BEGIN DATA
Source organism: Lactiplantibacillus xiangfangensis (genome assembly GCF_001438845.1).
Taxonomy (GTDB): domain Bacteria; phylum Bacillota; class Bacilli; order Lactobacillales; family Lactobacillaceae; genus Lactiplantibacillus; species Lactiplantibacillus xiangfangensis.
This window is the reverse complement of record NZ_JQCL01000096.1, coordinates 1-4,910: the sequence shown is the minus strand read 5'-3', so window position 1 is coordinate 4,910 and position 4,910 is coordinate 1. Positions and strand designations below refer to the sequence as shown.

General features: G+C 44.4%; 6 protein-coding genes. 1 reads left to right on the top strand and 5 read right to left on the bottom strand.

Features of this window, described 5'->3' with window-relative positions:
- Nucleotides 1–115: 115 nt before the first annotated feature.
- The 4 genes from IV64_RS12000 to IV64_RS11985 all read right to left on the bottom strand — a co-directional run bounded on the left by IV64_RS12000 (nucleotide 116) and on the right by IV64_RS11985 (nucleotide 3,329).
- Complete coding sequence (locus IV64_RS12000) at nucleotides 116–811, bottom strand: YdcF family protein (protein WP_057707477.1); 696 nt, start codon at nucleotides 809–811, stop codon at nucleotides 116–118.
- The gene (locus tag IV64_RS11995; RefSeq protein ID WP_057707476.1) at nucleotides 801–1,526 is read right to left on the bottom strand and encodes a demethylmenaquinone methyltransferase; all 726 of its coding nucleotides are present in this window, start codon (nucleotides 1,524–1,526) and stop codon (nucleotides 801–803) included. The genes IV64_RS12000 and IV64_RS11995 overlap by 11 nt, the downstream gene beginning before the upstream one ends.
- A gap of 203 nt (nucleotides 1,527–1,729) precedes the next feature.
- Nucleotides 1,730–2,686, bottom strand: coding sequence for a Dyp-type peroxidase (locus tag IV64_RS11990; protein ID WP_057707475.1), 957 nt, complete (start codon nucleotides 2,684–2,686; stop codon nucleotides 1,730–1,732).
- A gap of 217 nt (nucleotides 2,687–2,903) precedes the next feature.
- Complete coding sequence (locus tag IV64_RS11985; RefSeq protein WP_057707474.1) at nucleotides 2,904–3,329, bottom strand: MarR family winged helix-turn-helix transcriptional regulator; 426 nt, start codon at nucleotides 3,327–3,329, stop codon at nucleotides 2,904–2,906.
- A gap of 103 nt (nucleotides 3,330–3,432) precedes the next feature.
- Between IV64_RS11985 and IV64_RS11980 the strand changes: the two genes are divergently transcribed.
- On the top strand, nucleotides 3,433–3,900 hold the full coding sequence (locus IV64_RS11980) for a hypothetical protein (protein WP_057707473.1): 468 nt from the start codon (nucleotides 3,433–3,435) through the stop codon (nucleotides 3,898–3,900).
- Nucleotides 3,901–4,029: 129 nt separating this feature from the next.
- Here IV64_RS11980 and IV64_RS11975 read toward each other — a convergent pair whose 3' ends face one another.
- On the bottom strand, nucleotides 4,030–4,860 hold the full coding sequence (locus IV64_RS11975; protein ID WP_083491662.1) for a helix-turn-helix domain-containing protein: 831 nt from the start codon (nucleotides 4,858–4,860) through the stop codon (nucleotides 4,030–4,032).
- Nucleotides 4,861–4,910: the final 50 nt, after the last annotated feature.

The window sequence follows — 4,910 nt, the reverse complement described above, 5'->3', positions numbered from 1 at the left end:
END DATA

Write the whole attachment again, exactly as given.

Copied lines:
Source organism: Lactiplantibacillus xiangfangensis (genome assembly GCF_001438845.1).
Taxonomy (GTDB): domain Bacteria; phylum Bacillota; class Bacilli; order Lactobacillales; family Lactobacillaceae; genus Lactiplantibacillus; species Lactiplantibacillus xiangfangensis.
This window is the reverse complement of record NZ_JQCL01000096.1, coordinates 1-4,910: the sequence shown is the minus strand read 5'-3', so window position 1 is coordinate 4,910 and position 4,910 is coordinate 1. Positions and strand designations below refer to the sequence as shown.

General features: G+C 44.4%; 6 protein-coding genes. 1 reads left to right on the top strand and 5 read right to left on the bottom strand.

Features of this window, described 5'->3' with window-relative positions:
- Nucleotides 1–115: 115 nt before the first annotated feature.
- The 4 genes from IV64_RS12000 to IV64_RS11985 all read right to left on the bottom strand — a co-directional run bounded on the left by IV64_RS12000 (nucleotide 116) and on the right by IV64_RS11985 (nucleotide 3,329).
- Complete coding sequence (locus IV64_RS12000) at nucleotides 116–811, bottom strand: YdcF family protein (protein WP_057707477.1); 696 nt, start codon at nucleotides 809–811, stop codon at nucleotides 116–118.
- The gene (locus tag IV64_RS11995; RefSeq protein ID WP_057707476.1) at nucleotides 801–1,526 is read right to left on the bottom strand and encodes a demethylmenaquinone methyltransferase; all 726 of its coding nucleotides are present in this window, start codon (nucleotides 1,524–1,526) and stop codon (nucleotides 801–803) included. The genes IV64_RS12000 and IV64_RS11995 overlap by 11 nt, the downstream gene beginning before the upstream one ends.
- A gap of 203 nt (nucleotides 1,527–1,729) precedes the next feature.
- Nucleotides 1,730–2,686, bottom strand: coding sequence for a Dyp-type peroxidase (locus tag IV64_RS11990; protein ID WP_057707475.1), 957 nt, complete (start codon nucleotides 2,684–2,686; stop codon nucleotides 1,730–1,732).
- A gap of 217 nt (nucleotides 2,687–2,903) precedes the next feature.
- Complete coding sequence (locus tag IV64_RS11985; RefSeq protein WP_057707474.1) at nucleotides 2,904–3,329, bottom strand: MarR family winged helix-turn-helix transcriptional regulator; 426 nt, start codon at nucleotides 3,327–3,329, stop codon at nucleotides 2,904–2,906.
- A gap of 103 nt (nucleotides 3,330–3,432) precedes the next feature.
- Between IV64_RS11985 and IV64_RS11980 the strand changes: the two genes are divergently transcribed.
- On the top strand, nucleotides 3,433–3,900 hold the full coding sequence (locus IV64_RS11980) for a hypothetical protein (protein WP_057707473.1): 468 nt from the start codon (nucleotides 3,433–3,435) through the stop codon (nucleotides 3,898–3,900).
- Nucleotides 3,901–4,029: 129 nt separating this feature from the next.
- Here IV64_RS11980 and IV64_RS11975 read toward each other — a convergent pair whose 3' ends face one another.
- On the bottom strand, nucleotides 4,030–4,860 hold the full coding sequence (locus IV64_RS11975; protein ID WP_083491662.1) for a helix-turn-helix domain-containing protein: 831 nt from the start codon (nucleotides 4,858–4,860) through the stop codon (nucleotides 4,030–4,032).
- Nucleotides 4,861–4,910: the final 50 nt, after the last annotated feature.

The window sequence follows — 4,910 nt, the reverse complement described above, 5'->3', positions numbered from 1 at the left end: